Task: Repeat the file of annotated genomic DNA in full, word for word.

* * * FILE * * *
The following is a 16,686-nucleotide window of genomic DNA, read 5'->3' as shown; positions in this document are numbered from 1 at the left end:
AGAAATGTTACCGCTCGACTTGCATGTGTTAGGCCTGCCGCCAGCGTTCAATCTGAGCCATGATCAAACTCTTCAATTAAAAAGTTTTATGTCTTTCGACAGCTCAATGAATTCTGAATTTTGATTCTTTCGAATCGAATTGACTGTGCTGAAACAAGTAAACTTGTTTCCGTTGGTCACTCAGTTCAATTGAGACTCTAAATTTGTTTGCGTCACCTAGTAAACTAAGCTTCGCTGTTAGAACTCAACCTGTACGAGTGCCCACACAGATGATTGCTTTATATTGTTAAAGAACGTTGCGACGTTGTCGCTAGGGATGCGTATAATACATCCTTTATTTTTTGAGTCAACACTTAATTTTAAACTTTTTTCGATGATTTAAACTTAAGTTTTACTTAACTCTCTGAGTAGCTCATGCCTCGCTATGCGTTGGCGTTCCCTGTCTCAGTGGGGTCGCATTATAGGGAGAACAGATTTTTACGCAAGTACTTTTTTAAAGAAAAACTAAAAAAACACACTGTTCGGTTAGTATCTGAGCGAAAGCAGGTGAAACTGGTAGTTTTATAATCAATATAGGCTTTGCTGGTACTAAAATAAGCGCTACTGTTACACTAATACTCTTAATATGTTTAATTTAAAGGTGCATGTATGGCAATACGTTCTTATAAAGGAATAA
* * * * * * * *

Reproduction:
The following is a 16,686-nucleotide window of genomic DNA, read 5'->3' as shown; positions in this document are numbered from 1 at the left end:
AGAAATGTTACCGCTCGACTTGCATGTGTTAGGCCTGCCGCCAGCGTTCAATCTGAGCCATGATCAAACTCTTCAATTAAAAAGTTTTATGTCTTTCGACAGCTCAATGAATTCTGAATTTTGATTCTTTCGAATCGAATTGACTGTGCTGAAACAAGTAAACTTGTTTCCGTTGGTCACTCAGTTCAATTGAGACTCTAAATTTGTTTGCGTCACCTAGTAAACTAAGCTTCGCTGTTAGAACTCAACCTGTACGAGTGCCCACACAGATGATTGCTTTATATTGTTAAAGAACGTTGCGACGTTGTCGCTAGGGATGCGTATAATACATCCTTTATTTTTTGAGTCAACACTTAATTTTAAACTTTTTTCGATGATTTAAACTTAAGTTTTACTTAACTCTCTGAGTAGCTCATGCCTCGCTATGCGTTGGCGTTCCCTGTCTCAGTGGGGTCGCATTATAGGGAGAACAGATTTTTACGCAAGTACTTTTTTAAAGAAAAACTAAAAAAACACACTGTTCGGTTAGTATCTGAGCGAAAGCAGGTGAAACTGGTAGTTTTATAATCAATATAGGCTTTGCTGGTACTAAAATAAGCGCTACTGTTACACTAATACTCTTAATATGTTTAATTTAAAGGTGCATGTATGGCAATACGTTCTTATAAAGGAATAA